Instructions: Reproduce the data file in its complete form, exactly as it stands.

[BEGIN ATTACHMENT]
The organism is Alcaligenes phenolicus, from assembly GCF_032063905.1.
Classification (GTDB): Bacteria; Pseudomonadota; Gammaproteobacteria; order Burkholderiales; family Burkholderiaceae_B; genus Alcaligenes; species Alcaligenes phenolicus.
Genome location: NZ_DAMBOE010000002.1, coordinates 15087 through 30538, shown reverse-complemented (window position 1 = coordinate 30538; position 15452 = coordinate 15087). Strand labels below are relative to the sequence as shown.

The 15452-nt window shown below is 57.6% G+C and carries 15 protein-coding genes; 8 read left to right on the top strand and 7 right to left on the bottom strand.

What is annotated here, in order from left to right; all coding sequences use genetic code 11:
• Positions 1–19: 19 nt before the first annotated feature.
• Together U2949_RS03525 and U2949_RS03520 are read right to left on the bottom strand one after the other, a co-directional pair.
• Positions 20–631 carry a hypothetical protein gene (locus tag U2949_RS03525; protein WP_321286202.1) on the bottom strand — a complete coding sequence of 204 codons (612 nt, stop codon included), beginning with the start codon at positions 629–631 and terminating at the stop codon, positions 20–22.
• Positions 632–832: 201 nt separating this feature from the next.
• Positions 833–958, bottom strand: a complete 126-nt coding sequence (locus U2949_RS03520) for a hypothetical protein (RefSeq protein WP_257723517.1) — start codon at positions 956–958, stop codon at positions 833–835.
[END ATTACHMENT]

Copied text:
The organism is Alcaligenes phenolicus, from assembly GCF_032063905.1.
Classification (GTDB): Bacteria; Pseudomonadota; Gammaproteobacteria; order Burkholderiales; family Burkholderiaceae_B; genus Alcaligenes; species Alcaligenes phenolicus.
Genome location: NZ_DAMBOE010000002.1, coordinates 15087 through 30538, shown reverse-complemented (window position 1 = coordinate 30538; position 15452 = coordinate 15087). Strand labels below are relative to the sequence as shown.

The 15452-nt window shown below is 57.6% G+C and carries 15 protein-coding genes; 8 read left to right on the top strand and 7 right to left on the bottom strand.

What is annotated here, in order from left to right; all coding sequences use genetic code 11:
• Positions 1–19: 19 nt before the first annotated feature.
• Together U2949_RS03525 and U2949_RS03520 are read right to left on the bottom strand one after the other, a co-directional pair.
• Positions 20–631 carry a hypothetical protein gene (locus tag U2949_RS03525; protein WP_321286202.1) on the bottom strand — a complete coding sequence of 204 codons (612 nt, stop codon included), beginning with the start codon at positions 629–631 and terminating at the stop codon, positions 20–22.
• Positions 632–832: 201 nt separating this feature from the next.
• Positions 833–958, bottom strand: a complete 126-nt coding sequence (locus U2949_RS03520) for a hypothetical protein (RefSeq protein WP_257723517.1) — start codon at positions 956–958, stop codon at positions 833–835.